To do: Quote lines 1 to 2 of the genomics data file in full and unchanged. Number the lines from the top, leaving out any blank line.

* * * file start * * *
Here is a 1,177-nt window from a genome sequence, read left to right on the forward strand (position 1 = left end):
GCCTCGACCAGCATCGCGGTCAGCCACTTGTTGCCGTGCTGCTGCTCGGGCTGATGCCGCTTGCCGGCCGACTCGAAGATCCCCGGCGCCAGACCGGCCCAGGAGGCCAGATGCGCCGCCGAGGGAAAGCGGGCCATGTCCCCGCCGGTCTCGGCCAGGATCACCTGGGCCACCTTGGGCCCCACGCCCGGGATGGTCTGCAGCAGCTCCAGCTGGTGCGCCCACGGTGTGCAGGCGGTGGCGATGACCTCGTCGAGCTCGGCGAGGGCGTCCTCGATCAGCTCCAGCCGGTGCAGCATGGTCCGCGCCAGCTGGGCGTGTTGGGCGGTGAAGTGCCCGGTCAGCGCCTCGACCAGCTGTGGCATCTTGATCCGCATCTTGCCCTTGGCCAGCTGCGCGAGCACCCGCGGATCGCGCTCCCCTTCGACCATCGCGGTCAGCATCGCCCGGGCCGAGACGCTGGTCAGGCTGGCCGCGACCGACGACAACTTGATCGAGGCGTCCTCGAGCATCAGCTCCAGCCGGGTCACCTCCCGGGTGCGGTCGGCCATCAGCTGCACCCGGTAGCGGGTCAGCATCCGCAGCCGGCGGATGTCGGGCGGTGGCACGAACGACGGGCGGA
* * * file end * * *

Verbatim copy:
Here is a 1,177-nt window from a genome sequence, read left to right on the forward strand (position 1 = left end):
GCCTCGACCAGCATCGCGGTCAGCCACTTGTTGCCGTGCTGCTGCTCGGGCTGATGCCGCTTGCCGGCCGACTCGAAGATCCCCGGCGCCAGACCGGCCCAGGAGGCCAGATGCGCCGCCGAGGGAAAGCGGGCCATGTCCCCGCCGGTCTCGGCCAGGATCACCTGGGCCACCTTGGGCCCCACGCCCGGGATGGTCTGCAGCAGCTCCAGCTGGTGCGCCCACGGTGTGCAGGCGGTGGCGATGACCTCGTCGAGCTCGGCGAGGGCGTCCTCGATCAGCTCCAGCCGGTGCAGCATGGTCCGCGCCAGCTGGGCGTGTTGGGCGGTGAAGTGCCCGGTCAGCGCCTCGACCAGCTGTGGCATCTTGATCCGCATCTTGCCCTTGGCCAGCTGCGCGAGCACCCGCGGATCGCGCTCCCCTTCGACCATCGCGGTCAGCATCGCCCGGGCCGAGACGCTGGTCAGGCTGGCCGCGACCGACGACAACTTGATCGAGGCGTCCTCGAGCATCAGCTCCAGCCGGGTCACCTCCCGGGTGCGGTCGGCCATCAGCTGCACCCGGTAGCGGGTCAGCATCCGCAGCCGGCGGATGTCGGGCGGTGGCACGAACGACGGGCGGA